Nonetheless, Morris argues, the major causes of the conflict between Arabs and Zionist settlers were not ‘accidents, misunderstandings, or the attitudes and behaviours of either side’ but the fact that the Zionists ‘sought radically to change the status quo, buy as much land as possible, settle on it, and eventually turn an Arab-populated country into a Jewish homeland’. Recognising the inevitable backlash that would accompany this move, the ‘Zionists tried to camouflage their real aspirations’ for decades.
The early Zionists did not create a Jewish state, nor were they in any position to do so. In 1914, there were some 738,000 Palestinians and 60,000 Jews in Palestine. In those circumstances, the Jewish settlers could only continue their project if they gained the support of a power that could overcome the wishes of the indigenous population. As Norman Finkelstein notes, the Zionists sought a tactical alliance, first with the Ottoman Turks and then with Great Britain, to pursue the Zionist dream in Palestine, promising that they would serve as a ‘strategic asset’ for the imperialists. They were successful in this endeavour, recruiting British support for Zionism in the famous Balfour Declaration of 1917, which looked ‘with favour’ on the creation of a ‘national home’ in Palestine for the Jews.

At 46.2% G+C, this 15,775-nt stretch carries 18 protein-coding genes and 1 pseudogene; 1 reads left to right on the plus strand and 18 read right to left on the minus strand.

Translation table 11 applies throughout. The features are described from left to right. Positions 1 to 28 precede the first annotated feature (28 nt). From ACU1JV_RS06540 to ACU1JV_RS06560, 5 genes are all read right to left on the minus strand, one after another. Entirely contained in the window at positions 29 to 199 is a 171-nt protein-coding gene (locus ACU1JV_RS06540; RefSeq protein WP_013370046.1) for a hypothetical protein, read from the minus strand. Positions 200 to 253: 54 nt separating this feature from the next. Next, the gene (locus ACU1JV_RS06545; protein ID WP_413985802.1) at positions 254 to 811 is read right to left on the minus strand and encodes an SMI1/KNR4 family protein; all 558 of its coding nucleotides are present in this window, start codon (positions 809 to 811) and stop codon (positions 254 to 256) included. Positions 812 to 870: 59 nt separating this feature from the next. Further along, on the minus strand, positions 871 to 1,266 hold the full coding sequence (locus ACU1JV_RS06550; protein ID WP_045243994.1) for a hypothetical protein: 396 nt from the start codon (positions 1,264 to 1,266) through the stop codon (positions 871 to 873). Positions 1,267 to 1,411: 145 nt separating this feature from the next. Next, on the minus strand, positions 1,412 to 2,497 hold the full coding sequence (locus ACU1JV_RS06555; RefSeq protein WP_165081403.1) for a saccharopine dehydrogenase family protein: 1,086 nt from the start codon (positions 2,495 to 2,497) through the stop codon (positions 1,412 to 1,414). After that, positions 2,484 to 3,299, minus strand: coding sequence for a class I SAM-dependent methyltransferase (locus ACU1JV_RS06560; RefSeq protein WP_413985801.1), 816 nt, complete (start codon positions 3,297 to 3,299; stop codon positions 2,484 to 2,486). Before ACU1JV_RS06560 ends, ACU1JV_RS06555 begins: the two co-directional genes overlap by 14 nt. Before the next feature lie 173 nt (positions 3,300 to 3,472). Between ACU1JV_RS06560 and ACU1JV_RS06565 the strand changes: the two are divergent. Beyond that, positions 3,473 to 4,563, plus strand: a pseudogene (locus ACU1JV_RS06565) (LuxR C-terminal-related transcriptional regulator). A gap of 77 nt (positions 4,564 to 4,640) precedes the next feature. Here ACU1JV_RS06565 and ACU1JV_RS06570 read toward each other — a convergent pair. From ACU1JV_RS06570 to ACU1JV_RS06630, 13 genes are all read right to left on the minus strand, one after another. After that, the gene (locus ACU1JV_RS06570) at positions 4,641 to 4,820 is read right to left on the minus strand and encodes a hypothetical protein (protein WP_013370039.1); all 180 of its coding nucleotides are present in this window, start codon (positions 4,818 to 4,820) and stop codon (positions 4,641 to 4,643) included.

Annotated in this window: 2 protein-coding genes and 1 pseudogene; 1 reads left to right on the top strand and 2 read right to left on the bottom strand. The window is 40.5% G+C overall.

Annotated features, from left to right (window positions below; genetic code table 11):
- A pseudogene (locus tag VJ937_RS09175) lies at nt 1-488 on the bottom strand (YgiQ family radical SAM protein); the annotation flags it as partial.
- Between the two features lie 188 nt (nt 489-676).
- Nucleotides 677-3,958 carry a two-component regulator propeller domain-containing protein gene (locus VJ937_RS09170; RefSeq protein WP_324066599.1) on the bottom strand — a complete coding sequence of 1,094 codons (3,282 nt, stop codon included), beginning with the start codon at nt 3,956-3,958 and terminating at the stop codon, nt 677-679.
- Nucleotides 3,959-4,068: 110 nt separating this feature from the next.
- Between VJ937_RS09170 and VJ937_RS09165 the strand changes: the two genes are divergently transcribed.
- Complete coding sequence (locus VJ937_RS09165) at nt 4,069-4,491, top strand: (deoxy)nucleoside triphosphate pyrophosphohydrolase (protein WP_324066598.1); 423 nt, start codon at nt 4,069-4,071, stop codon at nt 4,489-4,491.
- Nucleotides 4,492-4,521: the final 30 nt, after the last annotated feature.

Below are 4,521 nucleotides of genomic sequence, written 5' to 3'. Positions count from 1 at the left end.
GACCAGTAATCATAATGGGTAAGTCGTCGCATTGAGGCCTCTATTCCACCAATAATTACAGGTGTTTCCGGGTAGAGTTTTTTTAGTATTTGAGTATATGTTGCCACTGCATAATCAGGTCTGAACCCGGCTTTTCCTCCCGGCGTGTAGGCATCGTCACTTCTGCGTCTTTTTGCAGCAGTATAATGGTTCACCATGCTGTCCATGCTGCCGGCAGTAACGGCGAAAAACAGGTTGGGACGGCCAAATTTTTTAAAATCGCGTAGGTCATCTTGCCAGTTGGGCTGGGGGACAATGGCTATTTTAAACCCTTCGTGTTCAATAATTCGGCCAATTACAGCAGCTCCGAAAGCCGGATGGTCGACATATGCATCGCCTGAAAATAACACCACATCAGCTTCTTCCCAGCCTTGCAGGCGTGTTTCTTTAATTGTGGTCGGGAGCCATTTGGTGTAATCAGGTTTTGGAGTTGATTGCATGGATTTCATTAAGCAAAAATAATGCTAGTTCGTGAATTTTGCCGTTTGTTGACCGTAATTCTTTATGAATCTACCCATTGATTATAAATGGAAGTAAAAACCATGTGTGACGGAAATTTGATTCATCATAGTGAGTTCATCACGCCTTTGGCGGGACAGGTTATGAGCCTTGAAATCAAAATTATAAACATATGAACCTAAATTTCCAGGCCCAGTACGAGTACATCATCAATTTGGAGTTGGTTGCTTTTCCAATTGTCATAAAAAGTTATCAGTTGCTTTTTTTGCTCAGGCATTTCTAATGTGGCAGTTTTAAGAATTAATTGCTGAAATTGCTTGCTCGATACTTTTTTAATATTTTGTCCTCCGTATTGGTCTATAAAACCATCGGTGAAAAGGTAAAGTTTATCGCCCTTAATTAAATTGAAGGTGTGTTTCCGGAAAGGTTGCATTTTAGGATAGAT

The declaration included lip-service about not prejudicing the ‘civil and religious rights’ of the ‘existing non-Jewish communities in Palestine’ – communities making up a mere 90 per cent of the population! In private, Lord Balfour confessed a less diplomatic version of Britain’s intentions:
[I]n Palestine we do not propose even to go through the form of consulting the wishes of the present inhabitants of the country … The four great powers are committed to Zionism and Zionism, be it right or wrong, good or bad, is rooted in age-long tradition, in present needs, in future hopes, of far profounder import than the desire and prejudices of the 700,000 Arabs who now inhabit that ancient land. In my opinion that is right.